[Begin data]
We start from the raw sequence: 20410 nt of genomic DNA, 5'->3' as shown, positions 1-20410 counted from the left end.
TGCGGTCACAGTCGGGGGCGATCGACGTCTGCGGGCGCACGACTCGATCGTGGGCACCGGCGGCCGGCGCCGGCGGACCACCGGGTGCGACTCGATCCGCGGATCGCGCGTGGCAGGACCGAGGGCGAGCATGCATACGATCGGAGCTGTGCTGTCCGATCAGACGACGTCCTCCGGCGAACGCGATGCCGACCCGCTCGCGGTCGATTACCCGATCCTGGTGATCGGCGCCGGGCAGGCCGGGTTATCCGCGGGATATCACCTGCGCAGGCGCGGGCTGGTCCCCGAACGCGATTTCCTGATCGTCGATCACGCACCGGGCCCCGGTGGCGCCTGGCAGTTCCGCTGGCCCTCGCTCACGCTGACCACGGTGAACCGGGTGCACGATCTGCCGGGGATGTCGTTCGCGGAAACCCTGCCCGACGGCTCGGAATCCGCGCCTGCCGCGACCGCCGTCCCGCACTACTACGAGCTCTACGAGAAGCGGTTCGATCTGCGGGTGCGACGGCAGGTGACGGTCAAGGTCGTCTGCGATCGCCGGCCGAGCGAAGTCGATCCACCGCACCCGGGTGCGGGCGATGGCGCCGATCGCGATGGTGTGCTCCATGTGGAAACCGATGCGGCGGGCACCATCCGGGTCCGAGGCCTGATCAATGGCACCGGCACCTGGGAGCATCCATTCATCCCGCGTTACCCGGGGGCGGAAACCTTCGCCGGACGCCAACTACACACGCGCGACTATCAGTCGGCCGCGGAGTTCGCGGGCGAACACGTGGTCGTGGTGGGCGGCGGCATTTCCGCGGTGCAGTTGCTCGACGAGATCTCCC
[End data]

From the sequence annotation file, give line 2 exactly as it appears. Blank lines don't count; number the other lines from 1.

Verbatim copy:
TGCGGTCACAGTCGGGGGCGATCGACGTCTGCGGGCGCACGACTCGATCGTGGGCACCGGCGGCCGGCGCCGGCGGACCACCGGGTGCGACTCGATCCGCGGATCGCGCGTGGCAGGACCGAGGGCGAGCATGCATACGATCGGAGCTGTGCTGTCCGATCAGACGACGTCCTCCGGCGAACGCGATGCCGACCCGCTCGCGGTCGATTACCCGATCCTGGTGATCGGCGCCGGGCAGGCCGGGTTATCCGCGGGATATCACCTGCGCAGGCGCGGGCTGGTCCCCGAACGCGATTTCCTGATCGTCGATCACGCACCGGGCCCCGGTGGCGCCTGGCAGTTCCGCTGGCCCTCGCTCACGCTGACCACGGTGAACCGGGTGCACGATCTGCCGGGGATGTCGTTCGCGGAAACCCTGCCCGACGGCTCGGAATCCGCGCCTGCCGCGACCGCCGTCCCGCACTACTACGAGCTCTACGAGAAGCGGTTCGATCTGCGGGTGCGACGGCAGGTGACGGTCAAGGTCGTCTGCGATCGCCGGCCGAGCGAAGTCGATCCACCGCACCCGGGTGCGGGCGATGGCGCCGATCGCGATGGTGTGCTCCATGTGGAAACCGATGCGGCGGGCACCATCCGGGTCCGAGGCCTGATCAATGGCACCGGCACCTGGGAGCATCCATTCATCCCGCGTTACCCGGGGGCGGAAACCTTCGCCGGACGCCAACTACACACGCGCGACTATCAGTCGGCCGCGGAGTTCGCGGGCGAACACGTGGTCGTGGTGGGCGGCGGCATTTCCGCGGTGCAGTTGCTCGACGAGATCTCCC